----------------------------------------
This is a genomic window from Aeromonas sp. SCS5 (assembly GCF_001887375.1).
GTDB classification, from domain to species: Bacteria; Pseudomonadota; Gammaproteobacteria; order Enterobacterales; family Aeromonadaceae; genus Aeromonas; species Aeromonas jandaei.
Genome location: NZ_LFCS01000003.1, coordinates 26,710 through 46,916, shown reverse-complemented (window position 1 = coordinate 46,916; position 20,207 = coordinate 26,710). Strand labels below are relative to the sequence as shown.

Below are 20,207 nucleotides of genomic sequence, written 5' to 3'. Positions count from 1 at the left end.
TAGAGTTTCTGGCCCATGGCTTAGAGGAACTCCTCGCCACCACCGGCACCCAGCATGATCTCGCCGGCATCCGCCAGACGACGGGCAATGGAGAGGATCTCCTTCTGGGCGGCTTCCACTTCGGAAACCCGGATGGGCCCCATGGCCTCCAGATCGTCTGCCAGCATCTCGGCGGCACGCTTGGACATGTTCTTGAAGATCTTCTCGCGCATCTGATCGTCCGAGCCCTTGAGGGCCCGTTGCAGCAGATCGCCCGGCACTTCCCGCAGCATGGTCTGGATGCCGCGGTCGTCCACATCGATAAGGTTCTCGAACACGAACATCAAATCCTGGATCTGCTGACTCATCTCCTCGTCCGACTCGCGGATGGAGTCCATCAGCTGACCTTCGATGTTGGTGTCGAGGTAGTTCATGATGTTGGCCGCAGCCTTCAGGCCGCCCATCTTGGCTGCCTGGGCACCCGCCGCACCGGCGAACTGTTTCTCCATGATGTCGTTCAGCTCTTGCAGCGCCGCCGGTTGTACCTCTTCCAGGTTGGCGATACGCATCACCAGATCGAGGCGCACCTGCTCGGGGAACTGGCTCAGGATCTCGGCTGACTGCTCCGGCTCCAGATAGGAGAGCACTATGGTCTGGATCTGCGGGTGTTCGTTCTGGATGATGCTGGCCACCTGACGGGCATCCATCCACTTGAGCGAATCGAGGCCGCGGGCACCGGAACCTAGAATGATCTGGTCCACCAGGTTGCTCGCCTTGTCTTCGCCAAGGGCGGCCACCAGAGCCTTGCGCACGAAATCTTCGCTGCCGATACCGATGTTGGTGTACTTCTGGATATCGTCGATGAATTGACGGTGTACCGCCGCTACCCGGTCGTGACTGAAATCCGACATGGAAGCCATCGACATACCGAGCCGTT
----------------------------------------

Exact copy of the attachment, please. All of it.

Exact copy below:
This is a genomic window from Aeromonas sp. SCS5 (assembly GCF_001887375.1).
GTDB classification, from domain to species: Bacteria; Pseudomonadota; Gammaproteobacteria; order Enterobacterales; family Aeromonadaceae; genus Aeromonas; species Aeromonas jandaei.
Genome location: NZ_LFCS01000003.1, coordinates 26,710 through 46,916, shown reverse-complemented (window position 1 = coordinate 46,916; position 20,207 = coordinate 26,710). Strand labels below are relative to the sequence as shown.

Below are 20,207 nucleotides of genomic sequence, written 5' to 3'. Positions count from 1 at the left end.
TAGAGTTTCTGGCCCATGGCTTAGAGGAACTCCTCGCCACCACCGGCACCCAGCATGATCTCGCCGGCATCCGCCAGACGACGGGCAATGGAGAGGATCTCCTTCTGGGCGGCTTCCACTTCGGAAACCCGGATGGGCCCCATGGCCTCCAGATCGTCTGCCAGCATCTCGGCGGCACGCTTGGACATGTTCTTGAAGATCTTCTCGCGCATCTGATCGTCCGAGCCCTTGAGGGCCCGTTGCAGCAGATCGCCCGGCACTTCCCGCAGCATGGTCTGGATGCCGCGGTCGTCCACATCGATAAGGTTCTCGAACACGAACATCAAATCCTGGATCTGCTGACTCATCTCCTCGTCCGACTCGCGGATGGAGTCCATCAGCTGACCTTCGATGTTGGTGTCGAGGTAGTTCATGATGTTGGCCGCAGCCTTCAGGCCGCCCATCTTGGCTGCCTGGGCACCCGCCGCACCGGCGAACTGTTTCTCCATGATGTCGTTCAGCTCTTGCAGCGCCGCCGGTTGTACCTCTTCCAGGTTGGCGATACGCATCACCAGATCGAGGCGCACCTGCTCGGGGAACTGGCTCAGGATCTCGGCTGACTGCTCCGGCTCCAGATAGGAGAGCACTATGGTCTGGATCTGCGGGTGTTCGTTCTGGATGATGCTGGCCACCTGACGGGCATCCATCCACTTGAGCGAATCGAGGCCGCGGGCACCGGAACCTAGAATGATCTGGTCCACCAGGTTGCTCGCCTTGTCTTCGCCAAGGGCGGCCACCAGAGCCTTGCGCACGAAATCTTCGCTGCCGATACCGATGTTGGTGTACTTCTGGATATCGTCGATGAATTGACGGTGTACCGCCGCTACCCGGTCGTGACTGAAATCCGACATGGAAGCCATCGACATACCGAGCCGTT